Die Die My Darling
Easy to overlook this posthumous 12" single but in many ways Die, Die My Darling is a quintessential relic of the Misfits' fertile final days together. The strangely mournful title track and fun thrashers We Bite and Mommy, Can I Go Out And Kill Tonight? were actually recorded in 1983 during the Earth A.D. sessions but were ditched at the last minute for being too fun and not consistent with the more violent vibe of what became the last Misfits LP (note to the wikipedia ballbusters: yes, I know Die Die and We Bite appear on the German Wolfs Blood LP). Aside from finally capturing clean studio versions of these Fiend favorites, this 12" also boasted classic graphics that continue to be bootlegged more than two decades later! It's no secret that during his time with the Misfits Glenn hustled his portfolio to Marvel Comics, hoping to join the illustrator's bullpen. This was not to be and while it was many years before he launched his own indie comic imprint Verotik with the same stubborn D.I.Y. spirit that has come to embody the best of his creative legacy, this single features one of Danzig's most iconic drawings on the cover. You know the one. A busty Marilyn Monroe doppelganger with a sexy zipatone corset dines with Death who perceives her impending fate through the glass of a brandy snifter. The lines are shaky and crude, as if traced on a light table with a sharpie, but this classy design holds its own with the best of the 50's horror pulps from which it was swiped. The back cover features Pushead's Devilock w/ Eyeball, which he would revisit a few years later with the inky frontispiece of his 1986 Danzig cover story for Thrasher. Another saccharine treat for the Monster Kids!
In hindsight it's difficult to discern exactly when the Misfits died and Samhain was conjured to life like some ungodly tentacled Thing-That-Could-Not-Be-Named. Danzig often eluded to his creative discontent way back while the Misfits were still touring and dropped all kinds of hints in zines that he was working on something new, something all his own, something he would properly produce. He was already writing more serious and experimental rhythm-driven songs that didn't quite fit the Misfits mold as far back as 1981 when he penned the haunted love song Archangel for Dave Vanian of The Damned. One thing's for sure, Danzig was hitting the weights hard and when he finally emerged from behind the pig's blood and bonfire smoke with Samhain he was an entirely different beast. Lub, lub, lub, lub. "I Live! Infinitus sleep has ended and I live again!" Gone was the skinny fun-loving monster geek and wanky eight second solos with two stringed guitars. Eddie Munster had gone through puberty. With the lo-fi title track, a slightly embarrassing self indulgence which sounded like a backward masking of WPIX's Chiller Theater theme music, Danzig recast himself as a hip-thrusting heathen with an altogether more mature vision of ghosts, goblins and things that go bump 'n' grind in the night. Specifically, he wanted musicians who could keep up and groupies that put out. The results are a perfect melding of Eros and Thanatos that initiated a new generation of gorehounds with such lumbering tantrums as Black Dream, All Murder, All Guts, All Fun and the brilliant crooner The Howl, arguably the band's finest moment. Even a man who is pure in heart and says his prayers at night is fucked when that Eerie bassline begins to pulse under the full moon! After all, this is Samhain, the transitional season when the veils thin and the dead walk and the three Norns share one broomstick and one bubbling cauldron of sex and death. This is The Shift...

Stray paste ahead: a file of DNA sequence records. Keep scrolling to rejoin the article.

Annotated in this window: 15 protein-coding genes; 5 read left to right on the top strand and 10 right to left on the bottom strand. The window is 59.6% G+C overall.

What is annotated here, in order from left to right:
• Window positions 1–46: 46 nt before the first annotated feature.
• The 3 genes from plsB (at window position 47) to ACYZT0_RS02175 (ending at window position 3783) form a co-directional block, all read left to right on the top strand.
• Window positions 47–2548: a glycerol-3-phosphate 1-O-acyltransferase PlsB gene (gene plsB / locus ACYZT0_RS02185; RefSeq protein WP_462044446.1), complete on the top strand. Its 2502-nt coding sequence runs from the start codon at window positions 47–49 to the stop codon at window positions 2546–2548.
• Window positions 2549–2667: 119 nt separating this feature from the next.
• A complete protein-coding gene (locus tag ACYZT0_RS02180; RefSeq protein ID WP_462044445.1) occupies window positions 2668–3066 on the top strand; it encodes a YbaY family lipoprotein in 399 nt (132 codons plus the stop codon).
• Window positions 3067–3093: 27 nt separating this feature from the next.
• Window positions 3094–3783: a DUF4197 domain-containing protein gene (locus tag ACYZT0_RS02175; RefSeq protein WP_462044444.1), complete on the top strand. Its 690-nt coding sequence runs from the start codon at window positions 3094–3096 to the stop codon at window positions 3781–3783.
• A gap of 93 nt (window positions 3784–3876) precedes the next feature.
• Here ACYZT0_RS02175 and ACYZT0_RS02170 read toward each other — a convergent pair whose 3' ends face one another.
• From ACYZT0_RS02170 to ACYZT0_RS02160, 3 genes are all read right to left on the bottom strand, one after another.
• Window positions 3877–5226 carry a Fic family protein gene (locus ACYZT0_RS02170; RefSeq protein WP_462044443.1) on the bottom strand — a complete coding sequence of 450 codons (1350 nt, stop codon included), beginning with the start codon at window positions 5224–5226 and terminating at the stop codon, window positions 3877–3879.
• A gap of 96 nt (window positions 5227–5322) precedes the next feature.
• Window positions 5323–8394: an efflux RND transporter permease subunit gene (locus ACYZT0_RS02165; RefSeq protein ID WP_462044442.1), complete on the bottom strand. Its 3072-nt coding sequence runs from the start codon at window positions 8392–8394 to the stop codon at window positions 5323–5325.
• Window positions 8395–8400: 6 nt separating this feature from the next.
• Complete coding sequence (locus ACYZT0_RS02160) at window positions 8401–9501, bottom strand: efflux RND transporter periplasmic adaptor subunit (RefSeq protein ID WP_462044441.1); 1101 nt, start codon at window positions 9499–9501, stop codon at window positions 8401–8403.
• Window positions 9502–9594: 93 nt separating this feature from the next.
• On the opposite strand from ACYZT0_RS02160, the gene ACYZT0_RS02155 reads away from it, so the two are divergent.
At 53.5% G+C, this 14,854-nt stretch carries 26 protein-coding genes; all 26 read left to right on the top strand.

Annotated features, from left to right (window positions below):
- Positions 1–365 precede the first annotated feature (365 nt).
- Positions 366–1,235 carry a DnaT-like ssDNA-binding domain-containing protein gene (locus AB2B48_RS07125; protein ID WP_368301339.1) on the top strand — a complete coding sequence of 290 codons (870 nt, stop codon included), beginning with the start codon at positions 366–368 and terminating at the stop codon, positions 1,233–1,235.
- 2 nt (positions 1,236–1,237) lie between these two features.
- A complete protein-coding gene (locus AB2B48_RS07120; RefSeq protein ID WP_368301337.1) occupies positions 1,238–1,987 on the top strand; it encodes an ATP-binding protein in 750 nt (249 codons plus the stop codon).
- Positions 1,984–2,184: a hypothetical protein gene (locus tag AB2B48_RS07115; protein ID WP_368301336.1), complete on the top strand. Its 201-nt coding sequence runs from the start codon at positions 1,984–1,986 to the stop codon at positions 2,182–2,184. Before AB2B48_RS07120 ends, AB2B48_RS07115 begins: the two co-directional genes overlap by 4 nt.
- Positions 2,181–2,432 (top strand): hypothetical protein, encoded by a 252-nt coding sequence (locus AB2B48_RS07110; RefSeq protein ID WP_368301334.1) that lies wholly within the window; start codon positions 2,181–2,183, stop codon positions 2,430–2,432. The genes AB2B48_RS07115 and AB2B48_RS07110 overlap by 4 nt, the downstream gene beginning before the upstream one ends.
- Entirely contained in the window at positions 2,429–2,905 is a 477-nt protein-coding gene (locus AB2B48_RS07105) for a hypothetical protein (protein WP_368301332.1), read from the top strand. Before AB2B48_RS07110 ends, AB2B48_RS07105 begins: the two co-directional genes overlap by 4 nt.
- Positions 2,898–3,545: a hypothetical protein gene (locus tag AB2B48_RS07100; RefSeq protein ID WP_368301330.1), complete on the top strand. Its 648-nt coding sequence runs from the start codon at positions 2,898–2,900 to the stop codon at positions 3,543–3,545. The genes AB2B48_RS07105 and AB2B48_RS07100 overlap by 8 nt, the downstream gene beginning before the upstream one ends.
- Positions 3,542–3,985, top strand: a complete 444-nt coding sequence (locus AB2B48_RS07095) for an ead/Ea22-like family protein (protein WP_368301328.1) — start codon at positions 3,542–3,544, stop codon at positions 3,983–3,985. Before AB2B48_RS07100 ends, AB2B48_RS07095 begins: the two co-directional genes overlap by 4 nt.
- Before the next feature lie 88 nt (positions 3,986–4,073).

If you still have any reason to doubt the fact that Glenn Danzig is a national treasure, this second Samhain release should dispel any remaining irony. Here he achieves lyrical eloquence worthy of Edgar Allan Poe and these infectious tribal dirges trump Christian Death and Rudimentary Peni for sheer necromantic devotion. Unfortunately it seems Glenn wasn't entirely satisfied with the recording because after the first pressing he re-recorded all the guitar tracks and revised some of the vocals for all subsequent pressings. The results were assembled on the 1987 CD version along with an odd new track titled Misery Tomb, which features Glenn howling over a creepy John Carpenter-inspired bass line while the song I Am Misery can be heard grinding away in the background. Your girlfriend probably loves it. Incidentally, the guitar on I Am Misery is total proto-Norwegian Black Metal. Not even Hellhammer or Bathory had captured such an utterly morbid and aggressive sound, made all the more disturbing because it was so catchy and couldn't be so easily dismissed as purely juvenile. The only thing confounding this one was the band's attempt to resurrect the Crimson Ghost as a winged female mascot. The ample tits and pubic mane could be forgiven as symptoms of the decade but the rictus drag queen face with chiseled jaw line is manly and somehow comical when it should be fearful and seductive. Remember those Woody Woodpecker cartoons where Woody lifts some sexy concubine's veil only to find that her face is hideously malformed? That's the joke that plays out here. Skulls, it seems, are inherently masculine to the eye no matter how much lip gloss and hair you pile on. I am reminded of the church painter in Bergman's The Seventh Seal who reasons, "A skull is more interesting than a naked woman." But not necessarily when the skull sits on the shoulders of an 80's porn star. Regardless, Unholy Passion is another seminal (ahem) abomination of unbridled genius. No mosh. No fun.